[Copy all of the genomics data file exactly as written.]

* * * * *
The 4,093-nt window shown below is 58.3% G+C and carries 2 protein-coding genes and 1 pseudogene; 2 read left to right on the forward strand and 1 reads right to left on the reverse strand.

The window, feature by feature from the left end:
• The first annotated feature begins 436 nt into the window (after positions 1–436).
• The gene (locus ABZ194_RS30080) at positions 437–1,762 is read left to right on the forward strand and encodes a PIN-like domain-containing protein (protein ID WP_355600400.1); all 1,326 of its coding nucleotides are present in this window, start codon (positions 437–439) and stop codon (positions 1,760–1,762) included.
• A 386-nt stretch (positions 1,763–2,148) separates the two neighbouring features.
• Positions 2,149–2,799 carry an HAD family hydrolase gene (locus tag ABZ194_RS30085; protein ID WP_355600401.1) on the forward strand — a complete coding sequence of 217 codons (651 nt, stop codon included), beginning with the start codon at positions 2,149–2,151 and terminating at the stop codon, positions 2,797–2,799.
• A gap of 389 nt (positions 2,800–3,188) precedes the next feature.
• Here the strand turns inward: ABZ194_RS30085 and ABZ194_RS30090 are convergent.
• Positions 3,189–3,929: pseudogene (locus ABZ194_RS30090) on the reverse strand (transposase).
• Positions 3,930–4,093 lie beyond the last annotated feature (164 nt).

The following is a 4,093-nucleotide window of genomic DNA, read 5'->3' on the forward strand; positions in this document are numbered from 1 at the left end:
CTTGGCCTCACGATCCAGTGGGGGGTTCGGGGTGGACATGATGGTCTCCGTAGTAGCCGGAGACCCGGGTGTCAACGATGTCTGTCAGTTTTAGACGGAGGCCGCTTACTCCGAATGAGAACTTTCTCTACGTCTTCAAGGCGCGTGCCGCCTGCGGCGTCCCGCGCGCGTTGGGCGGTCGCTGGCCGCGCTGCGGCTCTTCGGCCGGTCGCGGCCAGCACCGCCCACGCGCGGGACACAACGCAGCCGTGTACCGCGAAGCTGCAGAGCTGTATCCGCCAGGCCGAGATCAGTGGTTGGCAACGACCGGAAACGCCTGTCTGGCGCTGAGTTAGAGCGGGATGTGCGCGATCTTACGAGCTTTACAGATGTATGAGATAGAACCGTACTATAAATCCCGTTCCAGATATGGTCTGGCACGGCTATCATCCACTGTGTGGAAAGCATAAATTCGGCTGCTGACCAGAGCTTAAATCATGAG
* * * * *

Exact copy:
The 4,093-nt window shown below is 58.3% G+C and carries 2 protein-coding genes and 1 pseudogene; 2 read left to right on the forward strand and 1 reads right to left on the reverse strand.

The window, feature by feature from the left end:
• The first annotated feature begins 436 nt into the window (after positions 1–436).
• The gene (locus ABZ194_RS30080) at positions 437–1,762 is read left to right on the forward strand and encodes a PIN-like domain-containing protein (protein ID WP_355600400.1); all 1,326 of its coding nucleotides are present in this window, start codon (positions 437–439) and stop codon (positions 1,760–1,762) included.
• A 386-nt stretch (positions 1,763–2,148) separates the two neighbouring features.
• Positions 2,149–2,799 carry an HAD family hydrolase gene (locus tag ABZ194_RS30085; protein ID WP_355600401.1) on the forward strand — a complete coding sequence of 217 codons (651 nt, stop codon included), beginning with the start codon at positions 2,149–2,151 and terminating at the stop codon, positions 2,797–2,799.
• A gap of 389 nt (positions 2,800–3,188) precedes the next feature.
• Here the strand turns inward: ABZ194_RS30085 and ABZ194_RS30090 are convergent.
• Positions 3,189–3,929: pseudogene (locus ABZ194_RS30090) on the reverse strand (transposase).
• Positions 3,930–4,093 lie beyond the last annotated feature (164 nt).

The following is a 4,093-nucleotide window of genomic DNA, read 5'->3' on the forward strand; positions in this document are numbered from 1 at the left end:
CTTGGCCTCACGATCCAGTGGGGGGTTCGGGGTGGACATGATGGTCTCCGTAGTAGCCGGAGACCCGGGTGTCAACGATGTCTGTCAGTTTTAGACGGAGGCCGCTTACTCCGAATGAGAACTTTCTCTACGTCTTCAAGGCGCGTGCCGCCTGCGGCGTCCCGCGCGCGTTGGGCGGTCGCTGGCCGCGCTGCGGCTCTTCGGCCGGTCGCGGCCAGCACCGCCCACGCGCGGGACACAACGCAGCCGTGTACCGCGAAGCTGCAGAGCTGTATCCGCCAGGCCGAGATCAGTGGTTGGCAACGACCGGAAACGCCTGTCTGGCGCTGAGTTAGAGCGGGATGTGCGCGATCTTACGAGCTTTACAGATGTATGAGATAGAACCGTACTATAAATCCCGTTCCAGATATGGTCTGGCACGGCTATCATCCACTGTGTGGAAAGCATAAATTCGGCTGCTGACCAGAGCTTAAATCATGAG